In fact, the only real challenge with the Chameleon vertical antenna, or any portable vertical ham radio antenna, is mounting it somewhere. Chameleon and others make various clamp-on devices that allow you to mount the vertical at the top of a pole, but the antenna is offset from the pole by several inches. This results in an awkward, offset arrangement that's difficult to balance and support. Since ham radio has semi-officially adopted the common painters pole as a cheap and expedient vertical support, an ideal solution would be an adaptor that mates with the industry standard painters pole thread and provides a 3/8" x 24 'stud' socket that is in common use in ham radio. As seen in the photo above, Chameleon does make a ground spike that works quite well, but when you want to get that matching unit above ground level and there are no picnic tables or deck rails to clamp to, setup can be a bit challenging.

Chameleon jaw mount. It works well, but when clamped to a pole the
antenna is offset enough that it causes balance issues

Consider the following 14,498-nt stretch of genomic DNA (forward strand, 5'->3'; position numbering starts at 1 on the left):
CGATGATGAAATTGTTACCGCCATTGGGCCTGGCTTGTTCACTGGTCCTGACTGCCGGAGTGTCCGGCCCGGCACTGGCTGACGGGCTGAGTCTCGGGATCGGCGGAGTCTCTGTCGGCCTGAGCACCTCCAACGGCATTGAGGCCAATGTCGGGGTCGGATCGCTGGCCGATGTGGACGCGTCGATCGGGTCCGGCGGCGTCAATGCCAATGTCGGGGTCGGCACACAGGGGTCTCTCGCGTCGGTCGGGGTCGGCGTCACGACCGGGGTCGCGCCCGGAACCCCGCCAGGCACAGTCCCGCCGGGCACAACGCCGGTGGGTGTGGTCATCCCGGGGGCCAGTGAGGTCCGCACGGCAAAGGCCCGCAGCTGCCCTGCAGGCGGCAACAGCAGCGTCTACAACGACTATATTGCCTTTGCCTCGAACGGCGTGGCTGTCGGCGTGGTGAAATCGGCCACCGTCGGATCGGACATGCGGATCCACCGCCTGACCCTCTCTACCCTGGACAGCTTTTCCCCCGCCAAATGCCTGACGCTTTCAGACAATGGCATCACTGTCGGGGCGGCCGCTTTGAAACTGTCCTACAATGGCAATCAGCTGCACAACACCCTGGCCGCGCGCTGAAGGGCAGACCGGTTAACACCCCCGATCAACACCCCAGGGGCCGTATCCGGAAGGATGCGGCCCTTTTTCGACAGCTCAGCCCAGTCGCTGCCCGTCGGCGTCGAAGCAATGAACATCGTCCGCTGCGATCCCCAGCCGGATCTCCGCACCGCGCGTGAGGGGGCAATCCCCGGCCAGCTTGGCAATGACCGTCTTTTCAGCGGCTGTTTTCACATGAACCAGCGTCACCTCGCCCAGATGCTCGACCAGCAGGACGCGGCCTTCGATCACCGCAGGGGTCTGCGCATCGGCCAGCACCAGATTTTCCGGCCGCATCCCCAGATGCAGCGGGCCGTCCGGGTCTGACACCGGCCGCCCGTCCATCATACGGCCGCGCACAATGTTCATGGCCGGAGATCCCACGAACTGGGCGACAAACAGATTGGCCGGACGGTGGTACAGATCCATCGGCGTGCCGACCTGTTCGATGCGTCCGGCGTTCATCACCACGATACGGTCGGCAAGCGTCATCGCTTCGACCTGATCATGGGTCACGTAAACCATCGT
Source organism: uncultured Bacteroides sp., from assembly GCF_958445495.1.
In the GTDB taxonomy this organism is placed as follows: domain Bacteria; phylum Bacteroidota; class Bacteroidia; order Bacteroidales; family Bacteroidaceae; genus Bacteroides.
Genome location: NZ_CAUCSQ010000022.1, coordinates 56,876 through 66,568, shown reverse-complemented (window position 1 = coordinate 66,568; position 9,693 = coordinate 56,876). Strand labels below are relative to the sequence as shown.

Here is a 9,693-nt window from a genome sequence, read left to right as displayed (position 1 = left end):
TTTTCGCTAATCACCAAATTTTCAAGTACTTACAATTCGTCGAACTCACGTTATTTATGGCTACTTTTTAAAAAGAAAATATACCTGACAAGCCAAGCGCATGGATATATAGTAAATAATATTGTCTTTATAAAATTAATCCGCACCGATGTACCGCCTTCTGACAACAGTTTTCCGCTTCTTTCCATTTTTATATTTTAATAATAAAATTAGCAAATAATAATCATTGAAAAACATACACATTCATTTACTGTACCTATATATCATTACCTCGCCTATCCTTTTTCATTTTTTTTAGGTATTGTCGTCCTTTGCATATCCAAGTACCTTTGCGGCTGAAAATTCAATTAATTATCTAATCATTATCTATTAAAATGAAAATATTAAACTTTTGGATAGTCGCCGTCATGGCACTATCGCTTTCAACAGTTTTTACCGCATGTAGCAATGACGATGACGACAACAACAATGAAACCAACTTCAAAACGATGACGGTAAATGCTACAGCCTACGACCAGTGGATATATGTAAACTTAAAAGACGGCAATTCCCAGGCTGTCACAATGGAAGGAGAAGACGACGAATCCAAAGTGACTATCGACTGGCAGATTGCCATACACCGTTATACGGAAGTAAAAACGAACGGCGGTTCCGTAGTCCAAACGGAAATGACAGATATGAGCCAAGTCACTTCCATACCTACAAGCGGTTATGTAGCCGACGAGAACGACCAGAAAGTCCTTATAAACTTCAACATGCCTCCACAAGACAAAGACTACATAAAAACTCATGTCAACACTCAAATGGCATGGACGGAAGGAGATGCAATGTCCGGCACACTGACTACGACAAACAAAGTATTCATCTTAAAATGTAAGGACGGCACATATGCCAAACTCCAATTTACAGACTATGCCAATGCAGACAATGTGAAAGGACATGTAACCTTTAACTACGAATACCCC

Antenna offset using the jaw mount. It works, but it's awkward

After trying a number of vertical antenna support combinations, I've settled on a setup that uses a lightweight surveyor's tripod and 5/8 x 11 to 1/4 x 20 adapter, both available from Lowe's or Home Depot. This makes a cheap but very effective combo.

Inexpensive surveyor's tripod and a 5/8 x 11 to 1/4 x 20 adapter

The tripod setup is extremely versatile

What makes Chameleon's antennas so versatile is that different elements can be configured in multiple ways depending on the need. For example, the base matching unit you see in these photos - the black 'tube' at the base of the vertical antenna - is a 7:1 matching transformer that can also be used as a base for an end-fed long wire antenna. So, in my kit bag there's a 60' spool of wire in case I want to use it as a long wire antenna.

Chameleon Hybrid-Micro base used in the long wire antenna configuration.